This plum tart is a dessert of a shyer order, less ostentatious than its flashy friends.

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Most fruit tarts flaunt their bright fillings.

Whether their fruit is added to pastry before or after baking, they’re vivid confections — conspicuously appealing and hard to resist.

This plum tart is a dessert of a shyer order, less ostentatious than its flashy friends. On the surface, it’s subtle, looking like a giant shortbread cookie. But once it’s cut, the tart reveals a magenta stripe of simmered plums in each slice — fragrant with cinnamon and glistening with honey.

The recipe is based on a gâteau Breton, a traditional flat cake from Brittany consisting of an egg yolk-enriched, butter-based dough that sometimes sandwiches jam or dried fruit purée.

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Older recipes often call for using all- or part-buckwheat flour, once the region’s principal grain (and used in its famous crepes). Now, you’re more likely to see gâteaux Breton made with regular wheat flour, which, in combination with the butter, gives it a particularly rich, crumbly texture.

I’ve made the recipe with puréed dried apricots or prunes in the center, homemade or spooned from jars of lekvar (also known as prune or apricot butter). But when fresh plums are plentiful, it makes sense to use those instead. And, if you find red or purple ones, they’ll make for an extremely pretty slice.

You will need to cook the plums down, but that takes only about 15 minutes. While they simmer, you can add aromatics to the pot. I threw in a cinnamon stick and a rosemary sprig, along with some honey. But feel free to play around with other herbs and spices. A few slices of ginger root and some lemon thyme could also be nice.

You could also skip the compote and substitute jam in a layer as thick or thin as you like. A thin one will be elegant and restrained; a thick spread, sweeter and more extravagantly messy. Just be sure to choose a jam with good acidity, so that it’s tangy next to the buttery dough. Raspberry and orange marmalade fare better than strawberry and peach, but the possibilities for variation are many.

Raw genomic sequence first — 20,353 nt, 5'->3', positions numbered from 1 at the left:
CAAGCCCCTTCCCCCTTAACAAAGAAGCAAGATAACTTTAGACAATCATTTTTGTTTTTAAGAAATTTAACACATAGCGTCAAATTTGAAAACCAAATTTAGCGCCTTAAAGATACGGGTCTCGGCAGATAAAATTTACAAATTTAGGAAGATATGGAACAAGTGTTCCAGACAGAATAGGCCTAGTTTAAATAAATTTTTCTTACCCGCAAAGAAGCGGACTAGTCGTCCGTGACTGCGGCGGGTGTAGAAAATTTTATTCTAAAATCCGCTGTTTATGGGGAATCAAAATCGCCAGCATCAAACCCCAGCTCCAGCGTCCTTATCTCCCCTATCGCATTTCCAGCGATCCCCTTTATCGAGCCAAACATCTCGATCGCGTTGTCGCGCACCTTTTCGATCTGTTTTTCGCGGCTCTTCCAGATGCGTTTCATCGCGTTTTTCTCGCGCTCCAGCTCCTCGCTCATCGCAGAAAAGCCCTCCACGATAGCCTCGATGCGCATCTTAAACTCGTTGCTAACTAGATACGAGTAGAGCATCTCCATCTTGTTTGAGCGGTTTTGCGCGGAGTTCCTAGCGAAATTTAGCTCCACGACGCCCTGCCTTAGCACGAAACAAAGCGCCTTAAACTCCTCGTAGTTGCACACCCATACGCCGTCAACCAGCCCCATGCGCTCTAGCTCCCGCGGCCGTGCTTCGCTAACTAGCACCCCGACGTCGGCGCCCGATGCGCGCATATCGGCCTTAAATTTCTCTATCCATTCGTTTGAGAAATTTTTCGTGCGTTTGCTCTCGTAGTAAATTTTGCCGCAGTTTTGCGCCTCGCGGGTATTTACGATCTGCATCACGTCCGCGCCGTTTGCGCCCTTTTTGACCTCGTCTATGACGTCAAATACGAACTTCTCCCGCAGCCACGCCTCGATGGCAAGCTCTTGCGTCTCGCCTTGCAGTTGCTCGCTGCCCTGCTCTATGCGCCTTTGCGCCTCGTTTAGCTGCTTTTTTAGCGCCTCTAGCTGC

Shortbread Plum Tart With Honey and Cinnamon

Makes 12 servings

1 cup plus 1 to 3 tablespoons granulated sugar

2 1/3 cups all-purpose flour

¾ teaspoon ground cinnamon

¼ teaspoon fine sea salt

8 ounces unsalted butter (2 sticks), diced, plus more for greasing pan

1 large egg

5 large egg yolks

4 large plums, halved, pitted, and sliced ¼-inch thick (about 2 ¼ cups)

2 tablespoons full-flavored honey such as wildflower

1 cinnamon stick

1 small sprig rosemary (optional)

1. In a food processor, process 1 cup sugar until powdery and fine, about 1 minute. Add flour, cinnamon and salt; pulse to combine. Add butter and pulse until mixture resembles breadcrumbs. Add egg and 4 egg yolks, and pulse until mixture comes together. Divide dough in half, form into disks, and wrap in plastic wrap. Chill at least 2 hours or until firm.

2. In a small saucepan, combine plums, 1 to 3 tablespoons sugar (this depends on how sweet your plums are), cinnamon, honey and rosemary sprig, if using. Simmer until jammy and thick, 15 to 20 minutes, stirring occasionally. Transfer plum mixture to a bowl to cool, and remove cinnamon stick and rosemary sprig. Taste and stir in more sugar if mixture seems very tart.

3. Heat oven to 350 degrees. Grease an 8-inch springform pan and place it on a rimmed baking sheet to catch any butter leaks.

4. Between two sheets of parchment paper or plastic wrap, roll one of the dough halves into an 8-inch circle. Transfer dough to prepared cake pan, pressing into edges. Spoon plum compote on top of dough, leaving ¾-inch border around edge.

5. Roll second piece of dough into an 8-inch circle, transfer to pan, press around outside edge to stick the pieces together and seal in fruit.

6. In a small bowl, combine remaining egg yolk with 1 teaspoon water and beat lightly. Brush over top of cake, then use a fork to score a crisscross pattern into the dough. Bake until golden brown, 1 hour (cover with foil if cake is browning too quickly). Cool in pan for 15 minutes, then run a butter knife around the inside edge of the pan and unmold from ring. Cool completely and serve.